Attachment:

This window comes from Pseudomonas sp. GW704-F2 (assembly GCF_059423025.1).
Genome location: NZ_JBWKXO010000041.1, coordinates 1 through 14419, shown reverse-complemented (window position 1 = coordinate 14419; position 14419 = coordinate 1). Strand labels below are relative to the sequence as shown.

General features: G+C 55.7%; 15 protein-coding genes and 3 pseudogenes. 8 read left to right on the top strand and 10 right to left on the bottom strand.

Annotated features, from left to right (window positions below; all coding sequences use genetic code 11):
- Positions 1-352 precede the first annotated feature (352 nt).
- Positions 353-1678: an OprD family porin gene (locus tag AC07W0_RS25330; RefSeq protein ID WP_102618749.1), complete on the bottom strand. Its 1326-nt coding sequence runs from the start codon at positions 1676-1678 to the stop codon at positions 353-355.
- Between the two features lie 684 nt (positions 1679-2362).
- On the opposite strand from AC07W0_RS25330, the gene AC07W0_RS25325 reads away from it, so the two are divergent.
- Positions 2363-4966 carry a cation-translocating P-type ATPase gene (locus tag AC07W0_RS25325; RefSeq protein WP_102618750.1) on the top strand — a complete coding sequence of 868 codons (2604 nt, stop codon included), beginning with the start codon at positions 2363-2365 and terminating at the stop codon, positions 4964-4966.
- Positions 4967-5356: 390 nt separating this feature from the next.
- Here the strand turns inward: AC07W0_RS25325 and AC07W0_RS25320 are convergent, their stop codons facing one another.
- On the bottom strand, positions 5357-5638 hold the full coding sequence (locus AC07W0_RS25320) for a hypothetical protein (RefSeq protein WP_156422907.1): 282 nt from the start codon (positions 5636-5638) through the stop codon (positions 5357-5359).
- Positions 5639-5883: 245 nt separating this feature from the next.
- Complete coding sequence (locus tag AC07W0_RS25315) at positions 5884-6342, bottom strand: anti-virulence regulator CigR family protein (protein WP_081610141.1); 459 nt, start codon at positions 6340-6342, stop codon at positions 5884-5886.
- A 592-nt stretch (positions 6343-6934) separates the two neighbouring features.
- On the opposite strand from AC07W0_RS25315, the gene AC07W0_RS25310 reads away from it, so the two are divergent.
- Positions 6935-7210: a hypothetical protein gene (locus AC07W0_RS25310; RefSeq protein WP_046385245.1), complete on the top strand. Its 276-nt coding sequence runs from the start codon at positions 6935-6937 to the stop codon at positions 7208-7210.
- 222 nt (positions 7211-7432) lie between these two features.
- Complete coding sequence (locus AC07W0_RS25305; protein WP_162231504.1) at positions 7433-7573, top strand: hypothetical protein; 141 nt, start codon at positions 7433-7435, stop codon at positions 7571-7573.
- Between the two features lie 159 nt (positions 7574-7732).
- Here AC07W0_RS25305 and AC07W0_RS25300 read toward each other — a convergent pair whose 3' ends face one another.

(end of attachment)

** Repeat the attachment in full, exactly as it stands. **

This window comes from Pseudomonas sp. GW704-F2 (assembly GCF_059423025.1).
Genome location: NZ_JBWKXO010000041.1, coordinates 1 through 14419, shown reverse-complemented (window position 1 = coordinate 14419; position 14419 = coordinate 1). Strand labels below are relative to the sequence as shown.

General features: G+C 55.7%; 15 protein-coding genes and 3 pseudogenes. 8 read left to right on the top strand and 10 right to left on the bottom strand.

Annotated features, from left to right (window positions below; all coding sequences use genetic code 11):
- Positions 1-352 precede the first annotated feature (352 nt).
- Positions 353-1678: an OprD family porin gene (locus tag AC07W0_RS25330; RefSeq protein ID WP_102618749.1), complete on the bottom strand. Its 1326-nt coding sequence runs from the start codon at positions 1676-1678 to the stop codon at positions 353-355.
- Between the two features lie 684 nt (positions 1679-2362).
- On the opposite strand from AC07W0_RS25330, the gene AC07W0_RS25325 reads away from it, so the two are divergent.
- Positions 2363-4966 carry a cation-translocating P-type ATPase gene (locus tag AC07W0_RS25325; RefSeq protein WP_102618750.1) on the top strand — a complete coding sequence of 868 codons (2604 nt, stop codon included), beginning with the start codon at positions 2363-2365 and terminating at the stop codon, positions 4964-4966.
- Positions 4967-5356: 390 nt separating this feature from the next.
- Here the strand turns inward: AC07W0_RS25325 and AC07W0_RS25320 are convergent, their stop codons facing one another.
- On the bottom strand, positions 5357-5638 hold the full coding sequence (locus AC07W0_RS25320) for a hypothetical protein (RefSeq protein WP_156422907.1): 282 nt from the start codon (positions 5636-5638) through the stop codon (positions 5357-5359).
- Positions 5639-5883: 245 nt separating this feature from the next.
- Complete coding sequence (locus tag AC07W0_RS25315) at positions 5884-6342, bottom strand: anti-virulence regulator CigR family protein (protein WP_081610141.1); 459 nt, start codon at positions 6340-6342, stop codon at positions 5884-5886.
- A 592-nt stretch (positions 6343-6934) separates the two neighbouring features.
- On the opposite strand from AC07W0_RS25315, the gene AC07W0_RS25310 reads away from it, so the two are divergent.
- Positions 6935-7210: a hypothetical protein gene (locus AC07W0_RS25310; RefSeq protein WP_046385245.1), complete on the top strand. Its 276-nt coding sequence runs from the start codon at positions 6935-6937 to the stop codon at positions 7208-7210.
- 222 nt (positions 7211-7432) lie between these two features.
- Complete coding sequence (locus AC07W0_RS25305; protein WP_162231504.1) at positions 7433-7573, top strand: hypothetical protein; 141 nt, start codon at positions 7433-7435, stop codon at positions 7571-7573.
- Between the two features lie 159 nt (positions 7574-7732).
- Here AC07W0_RS25305 and AC07W0_RS25300 read toward each other — a convergent pair whose 3' ends face one another.